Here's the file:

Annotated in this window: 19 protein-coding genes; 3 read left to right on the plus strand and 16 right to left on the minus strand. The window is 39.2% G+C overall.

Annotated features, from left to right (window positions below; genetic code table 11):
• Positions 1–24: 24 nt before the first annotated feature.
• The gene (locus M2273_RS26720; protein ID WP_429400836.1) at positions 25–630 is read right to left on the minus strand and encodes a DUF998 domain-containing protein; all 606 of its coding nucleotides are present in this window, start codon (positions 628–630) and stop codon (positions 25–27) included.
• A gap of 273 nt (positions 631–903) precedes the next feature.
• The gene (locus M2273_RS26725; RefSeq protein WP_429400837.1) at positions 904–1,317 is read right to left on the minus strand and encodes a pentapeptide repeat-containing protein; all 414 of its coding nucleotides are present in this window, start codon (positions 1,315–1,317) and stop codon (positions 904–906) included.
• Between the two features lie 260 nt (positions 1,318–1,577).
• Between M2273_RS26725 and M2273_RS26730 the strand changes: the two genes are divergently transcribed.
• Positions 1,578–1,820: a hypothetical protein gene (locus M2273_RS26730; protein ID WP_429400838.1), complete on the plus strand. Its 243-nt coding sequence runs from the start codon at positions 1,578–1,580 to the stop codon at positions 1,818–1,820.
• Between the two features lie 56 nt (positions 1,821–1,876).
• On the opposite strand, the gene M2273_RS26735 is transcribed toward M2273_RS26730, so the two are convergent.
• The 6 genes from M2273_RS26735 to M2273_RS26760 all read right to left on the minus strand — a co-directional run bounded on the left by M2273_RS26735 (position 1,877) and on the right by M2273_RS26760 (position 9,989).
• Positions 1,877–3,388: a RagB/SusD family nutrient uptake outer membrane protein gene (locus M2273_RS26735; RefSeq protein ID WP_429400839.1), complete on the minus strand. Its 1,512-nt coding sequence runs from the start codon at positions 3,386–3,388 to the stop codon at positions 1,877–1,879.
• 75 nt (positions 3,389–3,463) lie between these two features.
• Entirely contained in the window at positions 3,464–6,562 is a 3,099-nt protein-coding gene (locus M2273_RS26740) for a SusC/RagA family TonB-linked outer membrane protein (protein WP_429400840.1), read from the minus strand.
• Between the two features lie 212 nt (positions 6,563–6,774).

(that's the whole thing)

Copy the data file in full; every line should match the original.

Annotated in this window: 19 protein-coding genes; 3 read left to right on the plus strand and 16 right to left on the minus strand. The window is 39.2% G+C overall.

Annotated features, from left to right (window positions below; genetic code table 11):
• Positions 1–24: 24 nt before the first annotated feature.
• The gene (locus M2273_RS26720; protein ID WP_429400836.1) at positions 25–630 is read right to left on the minus strand and encodes a DUF998 domain-containing protein; all 606 of its coding nucleotides are present in this window, start codon (positions 628–630) and stop codon (positions 25–27) included.
• A gap of 273 nt (positions 631–903) precedes the next feature.
• The gene (locus M2273_RS26725; RefSeq protein WP_429400837.1) at positions 904–1,317 is read right to left on the minus strand and encodes a pentapeptide repeat-containing protein; all 414 of its coding nucleotides are present in this window, start codon (positions 1,315–1,317) and stop codon (positions 904–906) included.
• Between the two features lie 260 nt (positions 1,318–1,577).
• Between M2273_RS26725 and M2273_RS26730 the strand changes: the two genes are divergently transcribed.
• Positions 1,578–1,820: a hypothetical protein gene (locus M2273_RS26730; protein ID WP_429400838.1), complete on the plus strand. Its 243-nt coding sequence runs from the start codon at positions 1,578–1,580 to the stop codon at positions 1,818–1,820.
• Between the two features lie 56 nt (positions 1,821–1,876).
• On the opposite strand, the gene M2273_RS26735 is transcribed toward M2273_RS26730, so the two are convergent.
• The 6 genes from M2273_RS26735 to M2273_RS26760 all read right to left on the minus strand — a co-directional run bounded on the left by M2273_RS26735 (position 1,877) and on the right by M2273_RS26760 (position 9,989).
• Positions 1,877–3,388: a RagB/SusD family nutrient uptake outer membrane protein gene (locus M2273_RS26735; RefSeq protein ID WP_429400839.1), complete on the minus strand. Its 1,512-nt coding sequence runs from the start codon at positions 3,386–3,388 to the stop codon at positions 1,877–1,879.
• 75 nt (positions 3,389–3,463) lie between these two features.
• Entirely contained in the window at positions 3,464–6,562 is a 3,099-nt protein-coding gene (locus M2273_RS26740) for a SusC/RagA family TonB-linked outer membrane protein (protein WP_429400840.1), read from the minus strand.
• Between the two features lie 212 nt (positions 6,563–6,774).